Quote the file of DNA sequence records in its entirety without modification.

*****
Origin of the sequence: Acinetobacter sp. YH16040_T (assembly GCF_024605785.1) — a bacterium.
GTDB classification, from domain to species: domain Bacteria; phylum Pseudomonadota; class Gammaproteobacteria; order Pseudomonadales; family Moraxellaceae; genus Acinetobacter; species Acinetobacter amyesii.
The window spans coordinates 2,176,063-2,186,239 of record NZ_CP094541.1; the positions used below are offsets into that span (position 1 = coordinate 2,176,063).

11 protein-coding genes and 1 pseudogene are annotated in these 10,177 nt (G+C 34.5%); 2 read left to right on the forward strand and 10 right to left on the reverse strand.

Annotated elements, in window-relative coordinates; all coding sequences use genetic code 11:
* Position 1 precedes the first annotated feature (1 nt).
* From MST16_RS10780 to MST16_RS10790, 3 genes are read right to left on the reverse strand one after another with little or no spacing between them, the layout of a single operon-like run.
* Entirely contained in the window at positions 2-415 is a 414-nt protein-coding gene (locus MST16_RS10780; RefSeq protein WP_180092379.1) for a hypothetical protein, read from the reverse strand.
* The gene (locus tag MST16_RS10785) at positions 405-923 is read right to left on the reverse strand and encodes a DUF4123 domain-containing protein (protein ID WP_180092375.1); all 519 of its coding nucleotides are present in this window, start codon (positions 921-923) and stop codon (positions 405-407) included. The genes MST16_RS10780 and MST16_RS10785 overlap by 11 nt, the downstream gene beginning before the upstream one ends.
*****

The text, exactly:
Origin of the sequence: Acinetobacter sp. YH16040_T (assembly GCF_024605785.1) — a bacterium.
GTDB classification, from domain to species: domain Bacteria; phylum Pseudomonadota; class Gammaproteobacteria; order Pseudomonadales; family Moraxellaceae; genus Acinetobacter; species Acinetobacter amyesii.
The window spans coordinates 2,176,063-2,186,239 of record NZ_CP094541.1; the positions used below are offsets into that span (position 1 = coordinate 2,176,063).

11 protein-coding genes and 1 pseudogene are annotated in these 10,177 nt (G+C 34.5%); 2 read left to right on the forward strand and 10 right to left on the reverse strand.

Annotated elements, in window-relative coordinates; all coding sequences use genetic code 11:
* Position 1 precedes the first annotated feature (1 nt).
* From MST16_RS10780 to MST16_RS10790, 3 genes are read right to left on the reverse strand one after another with little or no spacing between them, the layout of a single operon-like run.
* Entirely contained in the window at positions 2-415 is a 414-nt protein-coding gene (locus MST16_RS10780; RefSeq protein WP_180092379.1) for a hypothetical protein, read from the reverse strand.
* The gene (locus tag MST16_RS10785) at positions 405-923 is read right to left on the reverse strand and encodes a DUF4123 domain-containing protein (protein ID WP_180092375.1); all 519 of its coding nucleotides are present in this window, start codon (positions 921-923) and stop codon (positions 405-407) included. The genes MST16_RS10780 and MST16_RS10785 overlap by 11 nt, the downstream gene beginning before the upstream one ends.